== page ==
AKF Ambassador Spotlight: Amy Walker
What made you want to become an AKF Ambassador?
I wanted to be a voice for living kidney donors and people considering becoming a living donor. To encourage elected officials to support the Living Donor Protection Act that would protect living donors from the current barriers they face—losing their jobs, life insurance, benefits. The Living Donor Act would give them the protection to not lose any of these things and save one of the 97,000 people in the United States who are currently awaiting a kidney transplant.
How has being an Ambassador helped you?
Being an Ambassador has helped me become more aware of kidney disease and how it affects everyone differently. We all have our own story, but we also need to be aware and sympathetic to other people’s situations and what they face everyday living with kidney disease. My story with kidney disease is a very happy one, and I realized when sitting around the room during our Advocacy Day training that my story was rare. I got tested, found out I was a perfect match to my Dad who needed a kidney, and two months later was wheeled into the surgery room to donate. Being an Ambassador has been eye-opening and has helped push me to advocate more for those who need it.
What have you learned from being an Ambassador?
I’ve learned that with organizations like the American Kidney Fund, we are making strides in the kidney disease world, but a lot more needs to be done. I’ve learned that as Ambassadors, we have to be the voices for the people who need help the most. The ones that are still waiting for their transplant to the ones who need help paying their bills because the monthly copay for dialysis is wiping their bank account out. I’ve learned that we need to educate people more on high blood pressure and diabetes and what happens when those diseases go left untreated and uncared for due to the lack of resources in certain communities.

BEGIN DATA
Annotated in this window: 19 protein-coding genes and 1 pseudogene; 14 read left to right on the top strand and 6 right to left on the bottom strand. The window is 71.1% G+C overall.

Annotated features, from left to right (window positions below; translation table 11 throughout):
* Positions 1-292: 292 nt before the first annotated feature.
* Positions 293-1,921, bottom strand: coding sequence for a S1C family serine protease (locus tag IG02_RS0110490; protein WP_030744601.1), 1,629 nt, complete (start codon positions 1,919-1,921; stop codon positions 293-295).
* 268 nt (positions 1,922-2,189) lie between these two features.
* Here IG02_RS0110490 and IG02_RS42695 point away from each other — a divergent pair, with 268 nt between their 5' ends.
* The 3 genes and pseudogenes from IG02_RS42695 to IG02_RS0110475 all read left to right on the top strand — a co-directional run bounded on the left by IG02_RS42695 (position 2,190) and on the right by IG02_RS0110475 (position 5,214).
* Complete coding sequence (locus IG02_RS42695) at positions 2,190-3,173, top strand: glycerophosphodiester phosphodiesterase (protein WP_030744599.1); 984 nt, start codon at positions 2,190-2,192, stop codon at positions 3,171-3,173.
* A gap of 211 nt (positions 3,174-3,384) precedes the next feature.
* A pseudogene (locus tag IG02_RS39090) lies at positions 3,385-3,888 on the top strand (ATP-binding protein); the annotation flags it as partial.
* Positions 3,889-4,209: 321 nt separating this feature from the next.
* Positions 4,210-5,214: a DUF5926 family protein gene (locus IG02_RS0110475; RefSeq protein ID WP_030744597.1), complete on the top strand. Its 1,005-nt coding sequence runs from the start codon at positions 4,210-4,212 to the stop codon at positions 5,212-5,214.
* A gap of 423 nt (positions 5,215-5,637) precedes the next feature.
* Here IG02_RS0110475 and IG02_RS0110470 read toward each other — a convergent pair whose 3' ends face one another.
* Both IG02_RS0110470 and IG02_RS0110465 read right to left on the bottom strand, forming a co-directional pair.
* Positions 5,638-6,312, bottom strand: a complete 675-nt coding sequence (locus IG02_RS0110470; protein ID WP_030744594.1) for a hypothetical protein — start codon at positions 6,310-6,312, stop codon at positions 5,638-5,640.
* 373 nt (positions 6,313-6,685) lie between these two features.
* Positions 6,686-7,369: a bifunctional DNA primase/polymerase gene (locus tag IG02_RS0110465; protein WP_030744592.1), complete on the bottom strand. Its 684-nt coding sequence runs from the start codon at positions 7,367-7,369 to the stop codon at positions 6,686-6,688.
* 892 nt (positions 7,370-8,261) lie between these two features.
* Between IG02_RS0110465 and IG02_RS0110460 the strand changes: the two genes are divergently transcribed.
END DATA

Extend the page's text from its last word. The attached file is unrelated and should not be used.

Why should others become Ambassadors?
To advocate for themselves, other kidney patients, donors, and family members. To educate elected officials what it’s like living with kidney disease, caring for a family member who suffers from kidney disease, or being a living donor.
How would you like to stay connected to other Ambassadors?
Of course through social media and email, but it would be great to start an annual Ambassador meet-up in a different city each year. A couple days for us all to connect, catch up, and advocate for kidney disease. You learn the most by talking to others in similar situations, and being Ambassadors definitely gives us the best chance at learning from and helping each other.
What do you wish elected officials knew about dialysis patients?
How much time patients have to sit hooked up to a machine in a center or at home and what that does to their personal and professional lives. How a lot of patients aren't able to work once they start dialysis and as a result of that can suffer financial hardship for themselves and their families. What a toll it takes on the patients, mentally and physically, every day.
Do you have any advice for newly diagnosed kidney patients?
Educate yourself as much as you can. Ask questions. Fight for your health and getting the proper health care. Take care of yoursel—eat right and exercise. Prevention is key to living longer and delaying dialysis or a transplant.
What are some interesting facts about yourself that you’d like to share?
I have one child who will be 8 years old next month! He is my little buddy and such a joy to be around. I have never drunk coffee. I drink tea every morning the old school way—from a teapot with boiling water and tea bags that don’t have strings! I love to read and travel. I have no sense of direction! If I don’t have my phone or landmarks, I can’t get there. I just celebrated my second kidney anniversary with my Dad on November 16th. We are both doing great. :)
What would you like to tell someone who is considering becoming a living kidney donor?
It is one of the biggest decisions you will ever make, but also a selfless one. Most living donors are healthy and go on to live long, normal lives after donation. I just celebrated two years of being a living donor and feel great! If we had more living donors, think of the dent we could make in reducing the number of kidney patients who are waiting for a transplant.